Mitchell v. North Carolina Indus. Development Financing Authority, 159 S.E.2d 745, 273 N.C. 137 (N.C., 1968)
373 N.C. 137 George C. MITCHELL, on behalf of himself and
all others of the same or like class, Plaintiff-Appellant,
NORTH CAROLINA INDUSTRIAL DEVELOPMENT FINANCING AUTHORITY, a
body politic and corporate, and Wayne Corpening, Director of
the Department of Administration for the State of North
Carolina, G. Andrew Jones, Jr., State Budget Officer for the
State of North Carolina, and G. H. Brooks, State Disbursing
Officer for the State of North Carolina, Defendants-Appellees.
Supreme Court of North Carolina.
March 6, 1968.
Johnson & Gamble, Raleigh, for plaintiff appellant.
Atty. Gen., T. Wade Bruton and Deputy Atty. Gen., Harry McGalliard for Wayne Corpening, G. Andrew Jones, Jr., and G. H. Brooks, defendant appellees.
Herman Wolff, Jr., Raleigh, for North Carolina Industrial Dvelopment Financing Authority, defendant appellee.
This case, brought to test the constitutionality of the North Carolina Industrial Development Financing Act, does not call into question the actual operation of Authority nor does it involve the validity or tax status of any bond issue, for no bonds have been issued. As the Wisconsin court said in State ex rel. Bowman v. Barczak, 34 Wis.2d 57, 148 N.W.2d 683, 687, ‘The case before us involves only a threshold expenditure. It does not go to the pith of the functions or the operations of an industrial development corporation.’ The question for decision is whether an initial appropriation of $37,062.00 of tax money from the State’s Contingency and Emergency Fund may be made to enable Authority to organize and commence its operations.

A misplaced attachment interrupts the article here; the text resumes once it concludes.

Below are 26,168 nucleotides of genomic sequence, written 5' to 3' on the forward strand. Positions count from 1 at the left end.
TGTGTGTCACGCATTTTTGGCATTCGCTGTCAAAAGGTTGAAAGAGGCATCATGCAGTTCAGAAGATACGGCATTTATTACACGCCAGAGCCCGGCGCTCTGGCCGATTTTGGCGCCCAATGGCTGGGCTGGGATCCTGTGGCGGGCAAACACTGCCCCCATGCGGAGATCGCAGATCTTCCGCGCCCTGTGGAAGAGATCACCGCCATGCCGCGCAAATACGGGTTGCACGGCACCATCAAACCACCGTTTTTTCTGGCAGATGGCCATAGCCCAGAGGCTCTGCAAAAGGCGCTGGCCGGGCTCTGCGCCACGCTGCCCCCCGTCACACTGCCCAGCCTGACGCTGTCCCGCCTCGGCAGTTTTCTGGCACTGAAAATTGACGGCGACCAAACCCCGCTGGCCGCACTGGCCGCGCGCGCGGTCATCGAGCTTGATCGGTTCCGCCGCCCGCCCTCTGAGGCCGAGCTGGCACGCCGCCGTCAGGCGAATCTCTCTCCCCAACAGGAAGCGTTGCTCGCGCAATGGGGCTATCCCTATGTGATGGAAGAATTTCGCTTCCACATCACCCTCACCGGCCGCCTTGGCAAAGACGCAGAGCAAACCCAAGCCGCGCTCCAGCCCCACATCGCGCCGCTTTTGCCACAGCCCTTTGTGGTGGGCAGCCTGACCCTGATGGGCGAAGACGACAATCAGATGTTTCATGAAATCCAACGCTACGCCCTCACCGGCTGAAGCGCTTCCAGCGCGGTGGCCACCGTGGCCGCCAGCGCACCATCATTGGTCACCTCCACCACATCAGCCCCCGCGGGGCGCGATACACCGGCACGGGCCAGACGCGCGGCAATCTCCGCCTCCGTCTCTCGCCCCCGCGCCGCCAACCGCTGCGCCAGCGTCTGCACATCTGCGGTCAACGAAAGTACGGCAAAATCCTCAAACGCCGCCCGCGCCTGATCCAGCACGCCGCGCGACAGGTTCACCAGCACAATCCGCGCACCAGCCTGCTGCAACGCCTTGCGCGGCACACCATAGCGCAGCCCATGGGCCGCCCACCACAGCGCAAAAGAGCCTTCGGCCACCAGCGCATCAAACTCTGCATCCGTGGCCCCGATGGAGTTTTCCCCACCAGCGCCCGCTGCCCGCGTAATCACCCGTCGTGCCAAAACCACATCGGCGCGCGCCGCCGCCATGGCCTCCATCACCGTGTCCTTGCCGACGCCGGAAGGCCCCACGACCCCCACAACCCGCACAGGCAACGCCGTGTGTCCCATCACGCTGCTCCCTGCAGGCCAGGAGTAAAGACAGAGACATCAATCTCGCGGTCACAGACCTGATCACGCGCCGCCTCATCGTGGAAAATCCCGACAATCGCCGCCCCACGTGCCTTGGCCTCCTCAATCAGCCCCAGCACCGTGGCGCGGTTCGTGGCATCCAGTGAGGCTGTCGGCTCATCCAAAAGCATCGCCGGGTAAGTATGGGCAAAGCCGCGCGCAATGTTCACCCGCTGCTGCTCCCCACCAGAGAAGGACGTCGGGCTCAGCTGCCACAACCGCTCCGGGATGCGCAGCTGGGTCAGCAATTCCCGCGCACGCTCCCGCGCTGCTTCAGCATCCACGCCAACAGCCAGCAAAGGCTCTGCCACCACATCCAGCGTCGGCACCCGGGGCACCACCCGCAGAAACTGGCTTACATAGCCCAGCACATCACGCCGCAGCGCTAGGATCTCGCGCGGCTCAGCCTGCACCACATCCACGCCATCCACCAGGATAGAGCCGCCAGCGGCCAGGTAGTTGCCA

N.C.Const. art. V, § 3 provides: ‘The power of taxation shall be exercised in a just and equitable manner, For public purposes only, and shall never be surrendered, suspended, or contracted away.’ (Emphasis added.) This limitation of taxing power was contained in the Constitution of 1868 and reaffirmed by the vote of the people in 1962 when Article V, § 3 of the Constitution was revised. The power to appropriate money From the public treasury is no greater than the power to levy the tax